It was certainly a man's room, but very friendly and pleasant for a woman as well. What struck me as strange was that it felt cozy, almost intimate, in spite of its large size. This was no easy atmosphere to create considering the at least twenty-five feet length plus the window bay adding another four feet or so, and twenty foot width.
After the door slid closed, the man seated in one of the yellow side chairs at the desk looked up at the sound and seeing me, stood and turned toward me. He was every bit as handsome as the voice I had heard on the phone. He was just over six feet tall, with broad shoulders. My guess at that point was that he was about forty years old. There was just the touch of gray at the temples of his dark hair. He had a neatly trimmed beard and mustache both of which had touches of silver mixed in the dark hair. His dark corduroy pants, and white shirt with button down collar and long sleeves gave him a decidedly collegiate appearance. He smiled immediately showing a mouthful of straight white teeth, and moved toward me, extending his right hand.
"Molly Crocker I presume. I'm Grey McPherson."
His hand was soft and warm, the grip firm and confident.
"Hello Mister McPherson. It's a pleasure to meet you."
He motioned toward the sofa as he moved to one of the wing back chairs.
"Oh Grey please, and have a seat. Let's get to know each other."
I took a seat on the sofa and was impressed with the softness of the big cushions. He sat in the chair to my right. I looked directly at his face and he smiled, crossing his left leg over his right knee. I felt myself relax because of his leisurely attitude. I smiled at the thought that if he was this good with body language, what must he be able to do with written words.
"Tell me Molly, what do you want to do with your life?"
I had thought about this so many times that I knew right away what to say, I just didn't know if it would be what I actually would do.
"I want to write screen plays from someone else's novels. That's what I want to do. What I will probably end up doing is substantially different though. My parents ... no, its actually my Dad, is very practical and has little patience with wasting time, at least with what he thinks of as wasting time. So I did the necessary courses to get a teaching credential so I will probably teach drama or writing back home. Get married and have two point two kids. That whole middle class American thing."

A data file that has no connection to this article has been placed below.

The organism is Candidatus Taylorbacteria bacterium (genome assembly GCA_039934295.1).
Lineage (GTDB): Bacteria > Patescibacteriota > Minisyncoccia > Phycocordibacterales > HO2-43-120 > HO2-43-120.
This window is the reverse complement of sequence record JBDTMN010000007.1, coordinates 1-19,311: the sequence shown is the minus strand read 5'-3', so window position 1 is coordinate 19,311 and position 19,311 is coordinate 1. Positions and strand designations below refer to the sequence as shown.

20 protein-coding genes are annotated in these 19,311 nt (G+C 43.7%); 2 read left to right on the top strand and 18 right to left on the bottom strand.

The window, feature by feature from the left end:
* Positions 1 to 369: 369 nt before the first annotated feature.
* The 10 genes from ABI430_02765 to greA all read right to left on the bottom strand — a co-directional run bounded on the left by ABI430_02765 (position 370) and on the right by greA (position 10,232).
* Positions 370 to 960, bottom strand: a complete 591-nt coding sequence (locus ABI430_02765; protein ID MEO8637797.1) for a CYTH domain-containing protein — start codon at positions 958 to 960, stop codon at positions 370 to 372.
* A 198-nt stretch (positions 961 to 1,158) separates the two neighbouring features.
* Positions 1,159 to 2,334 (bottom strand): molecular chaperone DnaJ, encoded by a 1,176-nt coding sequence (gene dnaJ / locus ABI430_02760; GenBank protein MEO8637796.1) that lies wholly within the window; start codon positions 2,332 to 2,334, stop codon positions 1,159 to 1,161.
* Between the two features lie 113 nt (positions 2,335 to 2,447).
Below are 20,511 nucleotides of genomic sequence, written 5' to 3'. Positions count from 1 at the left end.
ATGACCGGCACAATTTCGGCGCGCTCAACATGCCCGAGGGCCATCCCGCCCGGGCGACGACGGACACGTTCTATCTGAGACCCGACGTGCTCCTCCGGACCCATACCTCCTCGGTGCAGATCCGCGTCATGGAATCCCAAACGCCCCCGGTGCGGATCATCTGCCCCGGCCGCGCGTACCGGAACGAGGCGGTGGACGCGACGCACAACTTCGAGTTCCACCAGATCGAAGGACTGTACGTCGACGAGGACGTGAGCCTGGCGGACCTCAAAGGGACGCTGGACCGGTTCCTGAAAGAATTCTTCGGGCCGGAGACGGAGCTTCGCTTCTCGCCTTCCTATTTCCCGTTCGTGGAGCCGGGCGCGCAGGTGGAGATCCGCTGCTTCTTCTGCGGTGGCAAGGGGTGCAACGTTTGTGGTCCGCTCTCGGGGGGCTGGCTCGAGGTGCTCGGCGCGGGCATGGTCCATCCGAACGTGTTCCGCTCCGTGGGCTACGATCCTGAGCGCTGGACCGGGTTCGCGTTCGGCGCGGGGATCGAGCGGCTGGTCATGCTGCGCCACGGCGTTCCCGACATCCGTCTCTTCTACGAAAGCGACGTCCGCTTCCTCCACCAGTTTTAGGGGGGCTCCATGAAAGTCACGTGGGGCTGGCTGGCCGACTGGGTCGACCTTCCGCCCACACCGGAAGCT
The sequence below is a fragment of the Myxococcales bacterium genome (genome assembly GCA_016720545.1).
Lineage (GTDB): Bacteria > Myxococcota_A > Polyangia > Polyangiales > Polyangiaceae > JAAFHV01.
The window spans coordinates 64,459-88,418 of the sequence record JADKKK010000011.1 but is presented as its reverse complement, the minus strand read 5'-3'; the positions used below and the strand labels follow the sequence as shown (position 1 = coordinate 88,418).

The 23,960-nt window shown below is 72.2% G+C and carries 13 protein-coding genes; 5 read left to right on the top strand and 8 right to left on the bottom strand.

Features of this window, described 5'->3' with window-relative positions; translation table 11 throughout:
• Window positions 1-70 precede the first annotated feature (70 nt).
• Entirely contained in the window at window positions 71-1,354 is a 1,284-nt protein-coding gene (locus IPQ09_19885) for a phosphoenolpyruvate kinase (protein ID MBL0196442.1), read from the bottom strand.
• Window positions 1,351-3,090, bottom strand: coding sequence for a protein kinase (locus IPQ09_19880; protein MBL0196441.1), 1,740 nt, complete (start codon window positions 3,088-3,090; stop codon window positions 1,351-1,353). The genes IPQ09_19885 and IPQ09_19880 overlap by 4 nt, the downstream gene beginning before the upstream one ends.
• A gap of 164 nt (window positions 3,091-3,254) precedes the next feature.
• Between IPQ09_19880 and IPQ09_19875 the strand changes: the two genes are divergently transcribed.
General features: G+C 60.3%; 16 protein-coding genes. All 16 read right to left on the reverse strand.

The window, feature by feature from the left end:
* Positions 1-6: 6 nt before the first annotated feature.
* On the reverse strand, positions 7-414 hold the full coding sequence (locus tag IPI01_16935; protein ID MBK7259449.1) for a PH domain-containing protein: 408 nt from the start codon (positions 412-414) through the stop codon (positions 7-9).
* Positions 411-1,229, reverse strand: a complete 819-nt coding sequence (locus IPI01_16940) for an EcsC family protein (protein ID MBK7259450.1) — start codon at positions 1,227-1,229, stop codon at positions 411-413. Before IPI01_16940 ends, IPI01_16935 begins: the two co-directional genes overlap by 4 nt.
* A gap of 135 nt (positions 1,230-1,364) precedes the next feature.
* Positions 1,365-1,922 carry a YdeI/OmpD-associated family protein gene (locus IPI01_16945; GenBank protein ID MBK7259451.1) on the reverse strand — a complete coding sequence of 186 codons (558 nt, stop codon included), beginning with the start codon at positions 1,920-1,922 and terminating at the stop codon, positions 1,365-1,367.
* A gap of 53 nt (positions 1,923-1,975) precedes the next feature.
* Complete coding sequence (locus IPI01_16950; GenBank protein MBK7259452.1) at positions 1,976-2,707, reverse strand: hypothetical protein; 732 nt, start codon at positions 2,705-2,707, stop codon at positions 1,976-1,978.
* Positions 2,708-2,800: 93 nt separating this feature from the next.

"Does your Dad not like the arts?"
"I'm not sure what he likes. He is a pretty private person."
"Does he ever go to the theater, a concert, a museum?"
"I don't know. I've never been with him to any of those. He mostly just works. He's a dentist. Six days a week, Sunday and half a day on Wednesday off."
"Well, enough about him, more about you. Boyfriend?"
"No. I've dated a couple of guys around here. For most of a school year, one who was attending law school just over the mountain.. He was years ahead of me in school though. When he graduated I was only a sophomore. I only heard from him twice after he went back home to Alabama. I heard later that he got married. Even though he was older, he was still too young, I think. I don't really like boys my age. They seem so consumed with social status or money or career. I want to be with someone who wants to live and experience life. I want to see things. Touch them, smell, hear and feel the textures of life. Sounds nuts doesn't it?"
"Absolutely not. That's the method I use in writing. You already understand the essence of it. When I write about something, I want to have experienced it, or come as close to actually experiencing it as possible."
"Sure, that makes sense. And I guess I've pretty much decided to do that myself. I'm ... well ... I'm sorta cheating my Dad. As I told you on the phone, I actually finish school on Friday, but my parents think I don't finish until May. After I work and save some money, I want to just bum around the country and ... experience life some."
"So you're going home for the holidays and returning as if you're going back to school?"